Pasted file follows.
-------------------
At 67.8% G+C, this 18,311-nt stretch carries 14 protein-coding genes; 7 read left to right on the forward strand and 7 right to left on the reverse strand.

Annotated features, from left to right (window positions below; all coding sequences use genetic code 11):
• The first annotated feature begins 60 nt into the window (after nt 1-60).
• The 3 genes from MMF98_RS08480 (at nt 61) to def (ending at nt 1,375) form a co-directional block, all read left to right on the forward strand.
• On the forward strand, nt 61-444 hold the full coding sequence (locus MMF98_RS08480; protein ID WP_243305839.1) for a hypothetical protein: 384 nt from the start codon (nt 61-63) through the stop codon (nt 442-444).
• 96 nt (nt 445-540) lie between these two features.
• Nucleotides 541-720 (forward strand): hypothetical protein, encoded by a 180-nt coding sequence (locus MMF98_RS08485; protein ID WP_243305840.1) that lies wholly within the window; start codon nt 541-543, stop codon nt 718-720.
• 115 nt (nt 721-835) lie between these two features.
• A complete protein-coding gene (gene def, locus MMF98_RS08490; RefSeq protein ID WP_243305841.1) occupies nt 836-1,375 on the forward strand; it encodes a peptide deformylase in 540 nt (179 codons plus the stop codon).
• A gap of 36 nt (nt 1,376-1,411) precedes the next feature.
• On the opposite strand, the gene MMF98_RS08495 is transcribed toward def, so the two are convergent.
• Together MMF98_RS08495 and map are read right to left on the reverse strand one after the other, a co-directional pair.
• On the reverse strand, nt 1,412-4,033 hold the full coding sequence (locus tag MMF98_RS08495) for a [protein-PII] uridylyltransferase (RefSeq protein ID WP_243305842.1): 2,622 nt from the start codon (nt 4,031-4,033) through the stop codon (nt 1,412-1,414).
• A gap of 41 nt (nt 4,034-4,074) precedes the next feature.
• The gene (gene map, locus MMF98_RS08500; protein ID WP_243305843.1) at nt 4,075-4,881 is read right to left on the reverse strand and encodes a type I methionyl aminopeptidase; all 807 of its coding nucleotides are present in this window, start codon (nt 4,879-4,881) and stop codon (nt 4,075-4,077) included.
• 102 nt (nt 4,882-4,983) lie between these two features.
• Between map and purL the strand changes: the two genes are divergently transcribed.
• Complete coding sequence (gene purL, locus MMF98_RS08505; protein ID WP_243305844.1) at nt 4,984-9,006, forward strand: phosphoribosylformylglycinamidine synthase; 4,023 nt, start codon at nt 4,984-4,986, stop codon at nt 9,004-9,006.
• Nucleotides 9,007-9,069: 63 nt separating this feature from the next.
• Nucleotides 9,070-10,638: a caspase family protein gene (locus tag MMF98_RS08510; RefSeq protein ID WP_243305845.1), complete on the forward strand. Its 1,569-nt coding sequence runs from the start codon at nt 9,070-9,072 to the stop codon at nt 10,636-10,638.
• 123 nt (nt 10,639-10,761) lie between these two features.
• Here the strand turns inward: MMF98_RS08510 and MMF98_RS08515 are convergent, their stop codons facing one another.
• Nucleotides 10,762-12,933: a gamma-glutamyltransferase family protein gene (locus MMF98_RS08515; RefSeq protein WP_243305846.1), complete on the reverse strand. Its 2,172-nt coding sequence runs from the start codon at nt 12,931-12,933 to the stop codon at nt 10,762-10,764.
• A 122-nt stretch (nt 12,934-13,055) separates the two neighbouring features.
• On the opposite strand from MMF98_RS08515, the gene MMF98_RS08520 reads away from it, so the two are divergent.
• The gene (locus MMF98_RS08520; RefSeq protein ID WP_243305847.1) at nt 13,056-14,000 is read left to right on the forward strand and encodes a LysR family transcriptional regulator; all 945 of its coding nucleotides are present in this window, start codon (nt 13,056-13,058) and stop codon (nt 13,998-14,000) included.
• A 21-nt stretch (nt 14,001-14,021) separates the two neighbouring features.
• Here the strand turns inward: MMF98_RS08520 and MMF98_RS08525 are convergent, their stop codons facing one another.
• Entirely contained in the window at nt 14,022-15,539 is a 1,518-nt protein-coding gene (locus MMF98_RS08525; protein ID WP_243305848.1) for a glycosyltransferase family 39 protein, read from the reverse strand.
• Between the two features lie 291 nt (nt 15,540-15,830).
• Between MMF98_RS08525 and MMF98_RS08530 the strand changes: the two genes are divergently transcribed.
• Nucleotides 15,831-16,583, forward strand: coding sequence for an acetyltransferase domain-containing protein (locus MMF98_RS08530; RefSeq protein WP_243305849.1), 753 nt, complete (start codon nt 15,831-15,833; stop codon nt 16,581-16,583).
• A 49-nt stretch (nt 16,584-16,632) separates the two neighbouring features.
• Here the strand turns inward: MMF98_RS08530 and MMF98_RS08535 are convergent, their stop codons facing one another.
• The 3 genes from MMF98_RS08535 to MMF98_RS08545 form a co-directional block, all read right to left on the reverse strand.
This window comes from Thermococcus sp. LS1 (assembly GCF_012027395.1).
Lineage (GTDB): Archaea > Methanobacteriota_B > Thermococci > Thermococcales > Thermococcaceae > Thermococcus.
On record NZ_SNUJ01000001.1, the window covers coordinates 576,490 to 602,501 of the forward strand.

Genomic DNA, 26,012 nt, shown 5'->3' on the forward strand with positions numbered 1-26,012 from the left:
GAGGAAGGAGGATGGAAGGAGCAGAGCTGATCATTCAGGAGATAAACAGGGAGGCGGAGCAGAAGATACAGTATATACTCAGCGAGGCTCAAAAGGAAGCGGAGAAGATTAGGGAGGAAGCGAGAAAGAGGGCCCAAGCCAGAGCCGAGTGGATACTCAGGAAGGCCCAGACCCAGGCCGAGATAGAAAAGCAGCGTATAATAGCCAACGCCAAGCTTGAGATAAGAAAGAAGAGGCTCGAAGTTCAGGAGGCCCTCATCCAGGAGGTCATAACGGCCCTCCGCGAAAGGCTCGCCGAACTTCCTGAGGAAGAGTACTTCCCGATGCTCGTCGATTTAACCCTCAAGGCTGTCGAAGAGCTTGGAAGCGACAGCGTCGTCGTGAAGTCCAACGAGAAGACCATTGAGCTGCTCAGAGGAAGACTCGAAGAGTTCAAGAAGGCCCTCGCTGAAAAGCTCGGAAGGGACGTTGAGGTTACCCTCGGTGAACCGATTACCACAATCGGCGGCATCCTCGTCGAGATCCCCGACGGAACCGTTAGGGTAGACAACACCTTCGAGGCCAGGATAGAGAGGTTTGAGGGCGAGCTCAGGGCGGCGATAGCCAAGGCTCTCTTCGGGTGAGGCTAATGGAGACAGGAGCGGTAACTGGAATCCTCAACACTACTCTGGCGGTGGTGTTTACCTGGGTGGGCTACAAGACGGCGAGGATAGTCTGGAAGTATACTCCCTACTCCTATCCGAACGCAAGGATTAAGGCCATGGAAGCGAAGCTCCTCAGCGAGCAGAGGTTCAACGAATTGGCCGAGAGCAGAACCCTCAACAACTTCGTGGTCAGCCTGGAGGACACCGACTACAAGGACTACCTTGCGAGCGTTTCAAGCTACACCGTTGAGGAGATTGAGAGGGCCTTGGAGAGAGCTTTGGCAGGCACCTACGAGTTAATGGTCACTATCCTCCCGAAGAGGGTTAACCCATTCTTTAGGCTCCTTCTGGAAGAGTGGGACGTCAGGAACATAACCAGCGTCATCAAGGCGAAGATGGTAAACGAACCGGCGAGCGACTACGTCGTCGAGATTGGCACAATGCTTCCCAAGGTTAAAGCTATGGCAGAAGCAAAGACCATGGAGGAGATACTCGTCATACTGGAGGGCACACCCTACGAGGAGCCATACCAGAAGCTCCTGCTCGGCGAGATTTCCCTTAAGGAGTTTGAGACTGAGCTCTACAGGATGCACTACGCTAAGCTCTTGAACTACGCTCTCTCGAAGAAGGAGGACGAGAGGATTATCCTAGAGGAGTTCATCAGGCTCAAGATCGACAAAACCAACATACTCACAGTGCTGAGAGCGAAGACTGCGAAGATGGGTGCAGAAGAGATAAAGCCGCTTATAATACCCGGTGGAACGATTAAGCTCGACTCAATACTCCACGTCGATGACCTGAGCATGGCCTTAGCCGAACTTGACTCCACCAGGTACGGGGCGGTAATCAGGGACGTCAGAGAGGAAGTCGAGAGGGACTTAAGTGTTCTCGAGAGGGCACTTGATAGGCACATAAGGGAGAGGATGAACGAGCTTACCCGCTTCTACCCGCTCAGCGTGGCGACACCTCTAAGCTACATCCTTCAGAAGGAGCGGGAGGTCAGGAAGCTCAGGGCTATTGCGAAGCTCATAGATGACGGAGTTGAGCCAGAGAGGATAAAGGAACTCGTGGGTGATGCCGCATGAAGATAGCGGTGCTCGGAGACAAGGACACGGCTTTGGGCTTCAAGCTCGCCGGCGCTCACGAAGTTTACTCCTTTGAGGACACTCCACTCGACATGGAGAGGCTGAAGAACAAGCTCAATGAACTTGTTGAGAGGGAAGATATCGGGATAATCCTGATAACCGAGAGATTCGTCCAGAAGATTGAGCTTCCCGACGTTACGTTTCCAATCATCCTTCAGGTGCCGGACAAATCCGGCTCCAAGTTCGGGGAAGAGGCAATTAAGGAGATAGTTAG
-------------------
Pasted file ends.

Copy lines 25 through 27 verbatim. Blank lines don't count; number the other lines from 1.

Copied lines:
• On the opposite strand from MMF98_RS08515, the gene MMF98_RS08520 reads away from it, so the two are divergent.
• The gene (locus MMF98_RS08520; RefSeq protein ID WP_243305847.1) at nt 13,056-14,000 is read left to right on the forward strand and encodes a LysR family transcriptional regulator; all 945 of its coding nucleotides are present in this window, start codon (nt 13,056-13,058) and stop codon (nt 13,998-14,000) included.
• A 21-nt stretch (nt 14,001-14,021) separates the two neighbouring features.